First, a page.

My reading slump has finally abated! And I had a mini vacation. You might have seen on my Instagram that I was in Florida this past weekend. I went to visit my college best friend who lives outside of Orlando. During all the flying and travel time, I finally got to sit down and read this glorious novel. Because despite how long it took me to actually finish this book, it was a great read.
I think this book took me a lot longer to read because it wasn’t action-packed. The novel itself wasn’t slow, but it was not necessarily fast-paced either. It’s two intertwining narratives about a young budding writer and her elegant grandmother. It wasn’t something to read quickly but rather, like Solange, to absorb one morsel at a time. In grand chapters, the secret life of Marthe de Florian unravels in sumptuous refinement.
The novel unfolds not unlike a play. There are only a few set characters and a few rooms where the story takes place. Even with such a pared down cast, the narrative walks you through the life of interesting, utterly human characters. The backdrop of both WWII and Belle Epoque Paris lends itself to a fascinating historical discovery for the reader. Each artifact of the story, each precious object, has its own story and its own meaning to the characters. Everything we see, the portrait, the Haggadah, the dresses, the furniture, the pearls, are not just objects, but history itself.
Alyson Richman’s prose is lyrical and just a refined as Solange’s grandmother. I hope to be as descriptive as her one day. Just reading her writing style helps inspire my own writing. I can perfectly picture every detail of the novel, especially the apartment which became a character all on its own. A pulsing museum of preserved luxury.
It made me kind of sad that Alyson Richman was able to weave before my eyes something so magical, so delicate, that you want to see it and experience it in real life. I want to stand in front of Boldini’s portrait of Mathe and see her fly off the canvas.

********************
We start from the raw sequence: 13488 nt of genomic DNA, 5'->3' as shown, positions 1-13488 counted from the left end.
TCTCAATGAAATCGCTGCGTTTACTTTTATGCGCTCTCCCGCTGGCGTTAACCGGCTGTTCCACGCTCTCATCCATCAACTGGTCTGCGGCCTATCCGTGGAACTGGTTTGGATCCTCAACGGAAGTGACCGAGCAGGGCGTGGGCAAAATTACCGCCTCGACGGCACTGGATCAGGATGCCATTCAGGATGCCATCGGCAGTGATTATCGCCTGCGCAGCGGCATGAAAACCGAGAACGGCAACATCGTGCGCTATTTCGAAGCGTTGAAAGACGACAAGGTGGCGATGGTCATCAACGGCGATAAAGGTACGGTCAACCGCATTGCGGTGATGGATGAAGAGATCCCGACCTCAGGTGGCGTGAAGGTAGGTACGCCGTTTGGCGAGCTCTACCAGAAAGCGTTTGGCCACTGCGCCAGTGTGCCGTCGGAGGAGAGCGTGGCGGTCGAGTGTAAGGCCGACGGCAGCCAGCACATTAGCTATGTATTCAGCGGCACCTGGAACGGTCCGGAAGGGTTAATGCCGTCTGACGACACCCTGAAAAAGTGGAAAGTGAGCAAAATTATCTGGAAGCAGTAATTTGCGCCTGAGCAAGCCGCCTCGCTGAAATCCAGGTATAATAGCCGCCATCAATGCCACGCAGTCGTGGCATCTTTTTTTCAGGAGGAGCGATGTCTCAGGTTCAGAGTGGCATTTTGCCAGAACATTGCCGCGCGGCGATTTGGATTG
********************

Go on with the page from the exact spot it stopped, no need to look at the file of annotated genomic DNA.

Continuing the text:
Upon reaching the end of the novel, you realize that the apartment and the painting are real! The apartment was untouched for seventy years, abandoned on the brink of the German’s occupation of France during WWII. The novel opens this way, with Solange locking up her grandmother’s apartment. But what Alyson Richman imagined of these two women makes the apartment all the more special. She imagined the women and choices behind the abandoned bourgeois treasure trove.
For any historical fiction lovers out there, I would definitely recommend this book. But a bit of advice, if I can say so, would be: do not look up Marthe de Florian’s apartment or portrait until after you finish reading the novel. It leaves it all the more enchanting to read the novel and picture for yourself what the apartment and what the portrait looks like. Then, of course, go ahead and search away. I did this and was pleasantly surprised by the actual painting. But I think it helped me to form my own picture of the characters before looking upon the real thing.
Because what Alyson Richman always does so well it creating beautiful, complex characters with both wants and flaws. I’m a huge fan of her novel The Lost Wife which I finished in a couple of days. Have you read any novels by Alyson Richman? Let me know in the comments below!